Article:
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My Facebook Page Can Be Used As Evidence?! I Wish Someone Had Told Me! By Stephanie J. Rodin, Esq.{3:40 minutes to read} Twitter. Instagram. Facebook. LinkedIn. Public social media sites are prolific, and their use is increasing in our society. Almost everyone has some type of profile on a social media platform. Sharing information has become as commonplace as breathing; however, unlike the latter, the former has imbedded risks. It is important to not only be cognizant, but to also be cautious, of the content that you put on the internet.

Under New York law, any statements or photographs that are posted on social media websites may be discoverable and can then be utilized in trials or legal matters brought against healthcare providers or patients.  

Undoubtedly, sharing specifics about a particular patient and their treatment is a HIPAA breach. Yet, if a healthcare provider or staff member posts general information about patients or the way that the office is run, the information may be considered material and necessary and used against the provider in court or other venue.

For example, a patient may claim that a healthcare provider used a particular procedure, yet the physician may argue that a different procedure was used. If, on his public profile, the physician claims that he is one of the few physicians who utilize the procedure that the patient is purporting to have undergone, that claim is discoverable and could hurt the physician’s case.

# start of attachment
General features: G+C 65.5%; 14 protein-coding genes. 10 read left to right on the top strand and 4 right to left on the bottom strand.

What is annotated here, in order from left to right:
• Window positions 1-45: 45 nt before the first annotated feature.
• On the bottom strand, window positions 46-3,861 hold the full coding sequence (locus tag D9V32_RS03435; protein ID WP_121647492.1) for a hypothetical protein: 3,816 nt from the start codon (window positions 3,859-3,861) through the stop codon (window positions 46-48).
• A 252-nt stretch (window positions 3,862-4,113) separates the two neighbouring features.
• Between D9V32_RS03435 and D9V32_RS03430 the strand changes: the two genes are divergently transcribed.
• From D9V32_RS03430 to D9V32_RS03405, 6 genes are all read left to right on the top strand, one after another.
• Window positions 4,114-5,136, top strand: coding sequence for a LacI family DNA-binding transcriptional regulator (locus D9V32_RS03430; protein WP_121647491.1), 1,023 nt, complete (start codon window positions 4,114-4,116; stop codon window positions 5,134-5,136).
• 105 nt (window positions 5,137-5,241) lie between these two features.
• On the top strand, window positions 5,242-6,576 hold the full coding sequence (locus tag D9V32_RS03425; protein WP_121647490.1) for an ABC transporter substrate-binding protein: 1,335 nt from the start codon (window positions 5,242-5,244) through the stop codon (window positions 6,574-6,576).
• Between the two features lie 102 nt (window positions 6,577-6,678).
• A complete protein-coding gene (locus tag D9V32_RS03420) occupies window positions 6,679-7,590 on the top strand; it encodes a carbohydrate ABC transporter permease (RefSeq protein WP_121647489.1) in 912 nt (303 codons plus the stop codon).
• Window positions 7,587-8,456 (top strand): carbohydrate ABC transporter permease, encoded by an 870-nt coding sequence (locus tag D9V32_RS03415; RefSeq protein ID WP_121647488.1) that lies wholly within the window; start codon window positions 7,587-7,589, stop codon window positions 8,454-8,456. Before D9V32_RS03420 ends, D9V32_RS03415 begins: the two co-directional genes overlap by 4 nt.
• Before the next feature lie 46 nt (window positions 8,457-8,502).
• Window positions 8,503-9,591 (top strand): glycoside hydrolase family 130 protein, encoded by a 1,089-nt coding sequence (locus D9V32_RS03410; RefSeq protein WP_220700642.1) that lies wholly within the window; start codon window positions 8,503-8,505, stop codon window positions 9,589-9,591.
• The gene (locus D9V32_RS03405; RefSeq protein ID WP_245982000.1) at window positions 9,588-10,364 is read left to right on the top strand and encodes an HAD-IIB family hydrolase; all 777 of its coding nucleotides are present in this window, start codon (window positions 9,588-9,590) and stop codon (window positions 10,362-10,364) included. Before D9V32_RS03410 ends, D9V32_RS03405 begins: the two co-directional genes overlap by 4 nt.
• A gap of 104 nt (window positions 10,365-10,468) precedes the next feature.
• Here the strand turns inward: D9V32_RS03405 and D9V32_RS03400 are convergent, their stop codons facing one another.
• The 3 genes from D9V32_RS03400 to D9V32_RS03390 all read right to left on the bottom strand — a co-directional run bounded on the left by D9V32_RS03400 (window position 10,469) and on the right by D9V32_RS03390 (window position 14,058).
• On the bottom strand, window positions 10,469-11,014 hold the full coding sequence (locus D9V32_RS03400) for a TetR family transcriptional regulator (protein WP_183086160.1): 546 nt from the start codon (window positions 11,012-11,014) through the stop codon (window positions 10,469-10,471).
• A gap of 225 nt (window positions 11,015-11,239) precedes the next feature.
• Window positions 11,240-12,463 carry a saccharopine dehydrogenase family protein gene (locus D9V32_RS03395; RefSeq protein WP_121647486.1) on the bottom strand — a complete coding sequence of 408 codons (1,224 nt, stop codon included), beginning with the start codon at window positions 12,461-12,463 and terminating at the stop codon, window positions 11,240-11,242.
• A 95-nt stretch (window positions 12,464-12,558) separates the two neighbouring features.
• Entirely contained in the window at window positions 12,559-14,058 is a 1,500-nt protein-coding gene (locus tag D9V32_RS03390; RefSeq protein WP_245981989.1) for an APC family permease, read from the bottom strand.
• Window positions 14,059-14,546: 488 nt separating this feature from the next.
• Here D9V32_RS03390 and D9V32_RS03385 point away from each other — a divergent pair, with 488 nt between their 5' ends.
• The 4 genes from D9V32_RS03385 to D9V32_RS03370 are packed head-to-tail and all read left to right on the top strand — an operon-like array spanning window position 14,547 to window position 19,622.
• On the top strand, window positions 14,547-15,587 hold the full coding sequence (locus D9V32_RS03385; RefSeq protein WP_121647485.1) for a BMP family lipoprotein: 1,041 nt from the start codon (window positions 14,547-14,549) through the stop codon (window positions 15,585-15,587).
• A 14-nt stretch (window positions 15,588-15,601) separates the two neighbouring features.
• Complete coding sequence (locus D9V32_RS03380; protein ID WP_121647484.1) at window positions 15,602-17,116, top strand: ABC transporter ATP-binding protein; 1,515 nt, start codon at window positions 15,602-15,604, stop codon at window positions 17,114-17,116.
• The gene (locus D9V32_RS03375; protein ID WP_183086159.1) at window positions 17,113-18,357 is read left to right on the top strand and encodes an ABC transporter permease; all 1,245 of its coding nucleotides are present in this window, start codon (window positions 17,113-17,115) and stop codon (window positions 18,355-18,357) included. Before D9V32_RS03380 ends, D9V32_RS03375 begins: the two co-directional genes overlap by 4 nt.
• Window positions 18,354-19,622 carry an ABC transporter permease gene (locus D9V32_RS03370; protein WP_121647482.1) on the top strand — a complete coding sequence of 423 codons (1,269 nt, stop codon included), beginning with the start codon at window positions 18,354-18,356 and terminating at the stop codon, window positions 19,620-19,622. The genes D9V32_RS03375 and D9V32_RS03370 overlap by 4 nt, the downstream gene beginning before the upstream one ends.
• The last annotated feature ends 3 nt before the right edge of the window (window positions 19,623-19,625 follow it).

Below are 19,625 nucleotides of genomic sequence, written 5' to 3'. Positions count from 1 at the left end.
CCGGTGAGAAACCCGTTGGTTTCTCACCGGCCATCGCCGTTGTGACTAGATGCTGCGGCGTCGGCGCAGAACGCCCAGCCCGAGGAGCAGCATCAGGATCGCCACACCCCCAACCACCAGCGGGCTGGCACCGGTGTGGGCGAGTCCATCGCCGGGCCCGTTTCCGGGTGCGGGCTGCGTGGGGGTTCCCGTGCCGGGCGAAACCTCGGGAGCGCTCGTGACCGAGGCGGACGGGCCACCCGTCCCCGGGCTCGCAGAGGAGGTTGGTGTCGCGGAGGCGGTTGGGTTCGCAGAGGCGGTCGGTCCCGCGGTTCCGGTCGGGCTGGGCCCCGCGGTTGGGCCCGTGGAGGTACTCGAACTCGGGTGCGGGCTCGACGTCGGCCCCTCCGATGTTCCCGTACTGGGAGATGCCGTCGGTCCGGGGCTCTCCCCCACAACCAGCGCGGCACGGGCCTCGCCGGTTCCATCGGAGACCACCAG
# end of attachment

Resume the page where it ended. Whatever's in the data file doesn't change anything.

Alternatively, a patient may bring a lawsuit against a provider claiming incapacitation and serious injuries. However, a Facebook profile with public photographs may contradict this narrative by showing the patient engaged in vigorous activities.

But what if I utilize privacy settings on my social media profiles? Is the content still discoverable?

In the event that you utilize full privacy settings, one would really need to demonstrate that the content on your private account would be material and necessary to the case at hand. The Courts look at this on a case-by-case basis. However, if the privacy settings aren’t fully private, and there is some content that is public, which is more common with the posting of photographs, it may create the impression that there is more on the private profile to help a case. In such cases, the court may grant full access to the entire profile, regardless of the level of privacy.

There is a two-prong test to determine if a profile can be discoverable:

  1. If the content of the profile is material and necessary to the matter at hand, and;
  2. If production of the content will not violate the user’s privacy rights.

If a case passes this two-prong test, then the profile can used as evidence.

It is imperative for everyone employed at a health care practice to be careful with what you, employees, or anyone in your practice post on public social media sites. A patient may be able to access your information and vice versa. Ultimately, anything on the internet can be used against you and potentially damage your legal position in some future proceeding.

Do you know what content is public on your social media sites? Do your employees know that their content may be discoverable as well? Take the steps to ensure you are up to date on these settings, and that your staff is too!

Stephanie J. Rodin, Esq.Stephanie J. Rodin, Esq.
Rodin Legal, P.C.
Email: info@rodinlegal.com
Tel: (917) 345-8972
Fax: (917) 591-4428